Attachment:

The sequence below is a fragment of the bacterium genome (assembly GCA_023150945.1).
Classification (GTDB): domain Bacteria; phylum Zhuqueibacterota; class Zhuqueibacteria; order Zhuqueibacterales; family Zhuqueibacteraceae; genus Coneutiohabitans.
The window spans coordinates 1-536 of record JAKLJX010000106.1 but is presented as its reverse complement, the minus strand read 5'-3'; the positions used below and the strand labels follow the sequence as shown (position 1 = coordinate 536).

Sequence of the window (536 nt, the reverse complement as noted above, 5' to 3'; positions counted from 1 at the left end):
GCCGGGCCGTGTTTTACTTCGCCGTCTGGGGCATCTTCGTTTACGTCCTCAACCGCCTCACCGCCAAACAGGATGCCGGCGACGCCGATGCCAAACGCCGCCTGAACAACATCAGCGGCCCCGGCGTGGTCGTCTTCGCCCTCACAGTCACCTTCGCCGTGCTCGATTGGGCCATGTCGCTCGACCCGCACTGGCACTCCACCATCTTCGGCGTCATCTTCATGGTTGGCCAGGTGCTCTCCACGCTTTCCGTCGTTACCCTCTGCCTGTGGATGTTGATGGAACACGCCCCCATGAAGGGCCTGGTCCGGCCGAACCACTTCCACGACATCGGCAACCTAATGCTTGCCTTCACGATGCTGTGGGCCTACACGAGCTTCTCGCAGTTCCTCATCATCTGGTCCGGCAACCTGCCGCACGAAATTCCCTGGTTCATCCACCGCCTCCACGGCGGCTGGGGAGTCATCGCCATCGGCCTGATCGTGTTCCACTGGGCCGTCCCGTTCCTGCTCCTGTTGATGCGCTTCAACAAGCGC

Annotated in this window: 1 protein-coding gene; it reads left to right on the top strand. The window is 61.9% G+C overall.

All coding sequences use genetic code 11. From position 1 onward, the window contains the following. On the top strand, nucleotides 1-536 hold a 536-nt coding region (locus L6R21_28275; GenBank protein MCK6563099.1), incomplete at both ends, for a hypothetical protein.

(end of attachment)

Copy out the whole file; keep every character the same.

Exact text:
The sequence below is a fragment of the bacterium genome (assembly GCA_023150945.1).
Classification (GTDB): domain Bacteria; phylum Zhuqueibacterota; class Zhuqueibacteria; order Zhuqueibacterales; family Zhuqueibacteraceae; genus Coneutiohabitans.
The window spans coordinates 1-536 of record JAKLJX010000106.1 but is presented as its reverse complement, the minus strand read 5'-3'; the positions used below and the strand labels follow the sequence as shown (position 1 = coordinate 536).

Sequence of the window (536 nt, the reverse complement as noted above, 5' to 3'; positions counted from 1 at the left end):
GCCGGGCCGTGTTTTACTTCGCCGTCTGGGGCATCTTCGTTTACGTCCTCAACCGCCTCACCGCCAAACAGGATGCCGGCGACGCCGATGCCAAACGCCGCCTGAACAACATCAGCGGCCCCGGCGTGGTCGTCTTCGCCCTCACAGTCACCTTCGCCGTGCTCGATTGGGCCATGTCGCTCGACCCGCACTGGCACTCCACCATCTTCGGCGTCATCTTCATGGTTGGCCAGGTGCTCTCCACGCTTTCCGTCGTTACCCTCTGCCTGTGGATGTTGATGGAACACGCCCCCATGAAGGGCCTGGTCCGGCCGAACCACTTCCACGACATCGGCAACCTAATGCTTGCCTTCACGATGCTGTGGGCCTACACGAGCTTCTCGCAGTTCCTCATCATCTGGTCCGGCAACCTGCCGCACGAAATTCCCTGGTTCATCCACCGCCTCCACGGCGGCTGGGGAGTCATCGCCATCGGCCTGATCGTGTTCCACTGGGCCGTCCCGTTCCTGCTCCTGTTGATGCGCTTCAACAAGCGC

Annotated in this window: 1 protein-coding gene; it reads left to right on the top strand. The window is 61.9% G+C overall.

All coding sequences use genetic code 11. From position 1 onward, the window contains the following. On the top strand, nucleotides 1-536 hold a 536-nt coding region (locus L6R21_28275; GenBank protein MCK6563099.1), incomplete at both ends, for a hypothetical protein.